New York: Food and Drug Administration Commissioner Margaret Hamburg wrapped up an eight day trip to India aimed at keeping substandard drugs from entering the US. Hamburg and ministry officials signed a statement of intent to improve regulatory practice and improve drug safety and quality, but there are daunting obstacles.
To begin with India’s Central Drugs Standard Control Organization (CDSCO), the country’s drug regulator, has a staff of 323, barely 2 percent the size of the FDA's. Its authority is limited to new drugs, while it falls on state health departments to oversee the making of medicines that have been on the market at least four years.
“Study after study has shown that at least five percent of Indian medicines sold in India fail basic quality control tests,” reported Forbes.
Yet nothing is likely to change on the ground despite US pressure.
“If I have to follow US standards in inspecting facilities supplying to the Indian market,” G N Singh, India’s top drug regulator, said in a recent interview with Business Standard, “we will have to shut almost all of those.”
During the visit, Hamburg and ministry officials signed a non-binding framework agreement to achieve, among other things, "convergence in regulations in keeping with international standards." But the Drug Controller General of India G.N Singh soon told Reuters he sees scope for the CDSCO working with the FDA and improving regulatory practice, but the Indian regulator will follow its own quality standards.
“We don’t recognize and are not bound by what the US is doing and is inspecting. The FDA may regulate its country, but it can’t regulate India on how India has to behave or how to deliver,” said Singh.
The agreement provides for US and Indian regulators to inform each other before inspecting drugmakers' plants, so host-country inspectors can join as observers. Not everyone is convinced it is such a good idea.
“Instead of making serious commitments during Commissioner Hamburg’s visit, Indian officials instead asked FDA to provide advanced notice of manufacturing facility inspections and let them “shadow” FDA inspectors —presumably to learn from FDA how they can hold their own inspectors to the highest standards,” wrote Dinesh Thakur, Roger Bate and Amir Attaran in Forbes.
“This would be a mistake. By opening its playbook to India’s CDSCO — the US FDA may inadvertently make it easier for Indian companies to cheat, and to pass inspections as and when they happen, while conducting business as usual when they don’t. After all for Indian drug companies, even the most generous bribe would be far less expensive than failing an FDA inspection.”
The magazine’s assumptions are fair as a 78-page Indian parliamentary report found that officials in the CDSCO colluded with pharmaceutical firms to speed up medicine approvals. Just last month, India’s Central Bureau of Investigation caught a CDSCO Deputy Controller red-handed accepting bribes to renew the operating license of a blood bank.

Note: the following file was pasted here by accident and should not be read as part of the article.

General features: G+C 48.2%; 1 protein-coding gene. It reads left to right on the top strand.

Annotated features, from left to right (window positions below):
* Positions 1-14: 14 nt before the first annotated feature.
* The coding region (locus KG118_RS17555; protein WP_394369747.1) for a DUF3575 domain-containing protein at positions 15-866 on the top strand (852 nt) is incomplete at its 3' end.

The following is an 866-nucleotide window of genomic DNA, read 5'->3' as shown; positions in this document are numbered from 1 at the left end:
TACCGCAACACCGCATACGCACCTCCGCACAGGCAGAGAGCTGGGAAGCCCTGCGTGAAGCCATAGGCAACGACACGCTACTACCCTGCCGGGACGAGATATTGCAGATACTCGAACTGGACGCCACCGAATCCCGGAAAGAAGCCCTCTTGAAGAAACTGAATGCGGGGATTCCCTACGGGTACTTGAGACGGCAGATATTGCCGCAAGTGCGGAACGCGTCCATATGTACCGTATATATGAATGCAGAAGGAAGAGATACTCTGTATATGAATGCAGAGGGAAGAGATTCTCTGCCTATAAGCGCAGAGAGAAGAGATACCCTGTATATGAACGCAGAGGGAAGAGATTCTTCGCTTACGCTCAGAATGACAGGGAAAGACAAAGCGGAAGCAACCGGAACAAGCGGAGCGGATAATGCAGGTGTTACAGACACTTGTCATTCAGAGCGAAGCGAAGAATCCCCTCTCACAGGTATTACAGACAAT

India which is second only to Canada as a drug exporter to the US, where it supplies about 40 percent of generic and over-the-counter drugs, is coming under increased scrutiny by American regulators for safety lapses and falsified drug test results.
In recent months the FDA has banned the import of drugs and drug ingredients from leading Indian manufacturers including Ranbaxy and Wockhardt, citing quality concerns. The bans threaten the image and market share of India's $14 billion pharmaceuticals sector in the US.
Of course, there is grumbling in India that the US drug watchdog is “disproportionately targeting” Indian companies for enforcement actions. They say the recent FDA export bans of generic versions of popular medicines — like the acne drug Accutane, pain drug Neurontin and antibiotic Cipro — are moves to protect US domestic industry from cheaper imports.
“There are some people who take a very sinister view of the FDA inspections,” Keshav Desiraju, India’s former health secretary told the New York Times.
The New York Times noted that some of India’s drug factories are “world-class, virtually undistinguishable from their counterparts in the West.” But others suffer from serious quality control problems.
It’s because of this anomaly that the FDA is “blitzing Indian drug plants.” The FDA inspected 111 Indian plants last year, compared with 72 in 2010, the regulator's data shows. The number of inspections in China rose to 78 from 48.
The FDA is recruiting more inspectors in India as Hamburg pushes the need for quality in the wake of serial drug quality violations among Indian generic manufacturers. The FDA has received approval from the Indian government to add seven investigators in India. The FDA’s presence is growing from 12 to 19 American staff based in India. Indian drug makers will eventually have to invest in infrastructure and commit to high quality standards to ensure they get market access to America.
Updated Date: Feb 27, 2014 11:42 AM